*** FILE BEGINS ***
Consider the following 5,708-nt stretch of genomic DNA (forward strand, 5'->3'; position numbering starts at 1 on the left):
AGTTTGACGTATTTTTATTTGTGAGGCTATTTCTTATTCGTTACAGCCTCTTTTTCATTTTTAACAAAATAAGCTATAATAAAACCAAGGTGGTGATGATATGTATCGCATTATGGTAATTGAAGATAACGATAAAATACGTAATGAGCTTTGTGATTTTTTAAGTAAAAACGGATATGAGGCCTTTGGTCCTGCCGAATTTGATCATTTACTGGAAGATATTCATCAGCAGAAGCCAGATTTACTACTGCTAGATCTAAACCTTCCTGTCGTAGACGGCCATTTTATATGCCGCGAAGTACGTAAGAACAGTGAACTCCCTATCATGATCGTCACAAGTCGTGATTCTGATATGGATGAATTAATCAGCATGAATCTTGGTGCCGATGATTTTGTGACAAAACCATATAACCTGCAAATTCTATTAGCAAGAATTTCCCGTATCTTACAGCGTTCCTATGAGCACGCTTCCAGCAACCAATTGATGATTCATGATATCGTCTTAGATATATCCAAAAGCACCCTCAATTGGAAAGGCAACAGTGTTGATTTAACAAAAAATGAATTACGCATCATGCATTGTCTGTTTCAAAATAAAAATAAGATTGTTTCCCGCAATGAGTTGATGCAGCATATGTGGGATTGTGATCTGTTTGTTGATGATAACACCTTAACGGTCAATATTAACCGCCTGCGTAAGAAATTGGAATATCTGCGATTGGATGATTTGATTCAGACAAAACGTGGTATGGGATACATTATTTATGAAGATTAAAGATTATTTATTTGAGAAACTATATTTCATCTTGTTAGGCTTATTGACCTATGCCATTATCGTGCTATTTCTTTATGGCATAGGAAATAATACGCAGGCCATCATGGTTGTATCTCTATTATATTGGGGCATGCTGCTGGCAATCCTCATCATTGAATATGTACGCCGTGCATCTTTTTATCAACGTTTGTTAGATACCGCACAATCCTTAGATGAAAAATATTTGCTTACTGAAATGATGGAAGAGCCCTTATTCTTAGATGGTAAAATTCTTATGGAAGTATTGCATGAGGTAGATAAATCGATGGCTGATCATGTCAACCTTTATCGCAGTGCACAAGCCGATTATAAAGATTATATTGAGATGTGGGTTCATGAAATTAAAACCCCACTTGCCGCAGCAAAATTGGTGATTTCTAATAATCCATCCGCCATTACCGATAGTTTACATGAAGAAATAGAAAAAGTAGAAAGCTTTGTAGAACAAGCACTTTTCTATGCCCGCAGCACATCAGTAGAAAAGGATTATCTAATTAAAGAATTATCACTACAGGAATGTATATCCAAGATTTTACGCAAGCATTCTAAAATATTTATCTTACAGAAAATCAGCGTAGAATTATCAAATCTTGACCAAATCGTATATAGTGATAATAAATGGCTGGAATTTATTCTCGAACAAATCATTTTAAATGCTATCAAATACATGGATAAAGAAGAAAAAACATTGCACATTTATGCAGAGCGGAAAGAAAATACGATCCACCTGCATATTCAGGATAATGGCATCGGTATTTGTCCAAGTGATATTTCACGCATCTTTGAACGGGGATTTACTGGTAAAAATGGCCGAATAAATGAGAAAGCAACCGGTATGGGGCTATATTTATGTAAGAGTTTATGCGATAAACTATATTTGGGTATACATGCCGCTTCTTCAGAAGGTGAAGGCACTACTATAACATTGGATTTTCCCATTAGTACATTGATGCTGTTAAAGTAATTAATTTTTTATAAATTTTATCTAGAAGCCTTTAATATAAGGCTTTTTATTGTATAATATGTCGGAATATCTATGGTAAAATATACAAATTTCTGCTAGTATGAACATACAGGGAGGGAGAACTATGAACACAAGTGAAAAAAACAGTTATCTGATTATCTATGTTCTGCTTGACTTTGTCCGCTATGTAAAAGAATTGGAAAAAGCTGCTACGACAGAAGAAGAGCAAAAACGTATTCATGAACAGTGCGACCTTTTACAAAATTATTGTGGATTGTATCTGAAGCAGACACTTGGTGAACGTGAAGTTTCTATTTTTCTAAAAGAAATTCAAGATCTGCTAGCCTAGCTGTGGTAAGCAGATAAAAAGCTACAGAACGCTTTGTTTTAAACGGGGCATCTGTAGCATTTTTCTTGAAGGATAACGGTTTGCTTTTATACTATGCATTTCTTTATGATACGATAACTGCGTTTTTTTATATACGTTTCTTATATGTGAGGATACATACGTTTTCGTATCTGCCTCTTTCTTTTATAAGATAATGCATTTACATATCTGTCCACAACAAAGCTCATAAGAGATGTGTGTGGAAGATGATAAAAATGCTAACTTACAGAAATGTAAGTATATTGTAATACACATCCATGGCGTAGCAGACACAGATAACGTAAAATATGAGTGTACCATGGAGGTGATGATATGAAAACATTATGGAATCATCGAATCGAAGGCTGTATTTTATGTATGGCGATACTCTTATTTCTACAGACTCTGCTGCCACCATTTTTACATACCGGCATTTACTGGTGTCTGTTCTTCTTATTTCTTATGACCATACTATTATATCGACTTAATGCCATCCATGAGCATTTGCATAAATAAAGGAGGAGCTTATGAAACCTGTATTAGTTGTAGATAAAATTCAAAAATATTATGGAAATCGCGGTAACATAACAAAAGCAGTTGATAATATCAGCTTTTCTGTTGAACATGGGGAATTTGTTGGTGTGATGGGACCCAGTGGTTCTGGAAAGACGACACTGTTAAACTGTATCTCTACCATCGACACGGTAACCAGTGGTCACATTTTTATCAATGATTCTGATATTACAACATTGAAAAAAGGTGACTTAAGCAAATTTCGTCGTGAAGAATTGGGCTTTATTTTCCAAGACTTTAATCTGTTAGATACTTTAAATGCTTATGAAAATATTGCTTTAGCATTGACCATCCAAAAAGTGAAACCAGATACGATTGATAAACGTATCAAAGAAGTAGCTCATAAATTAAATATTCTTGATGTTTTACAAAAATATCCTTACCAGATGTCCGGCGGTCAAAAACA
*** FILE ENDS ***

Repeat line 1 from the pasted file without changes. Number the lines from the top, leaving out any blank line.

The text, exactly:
Consider the following 5,708-nt stretch of genomic DNA (forward strand, 5'->3'; position numbering starts at 1 on the left):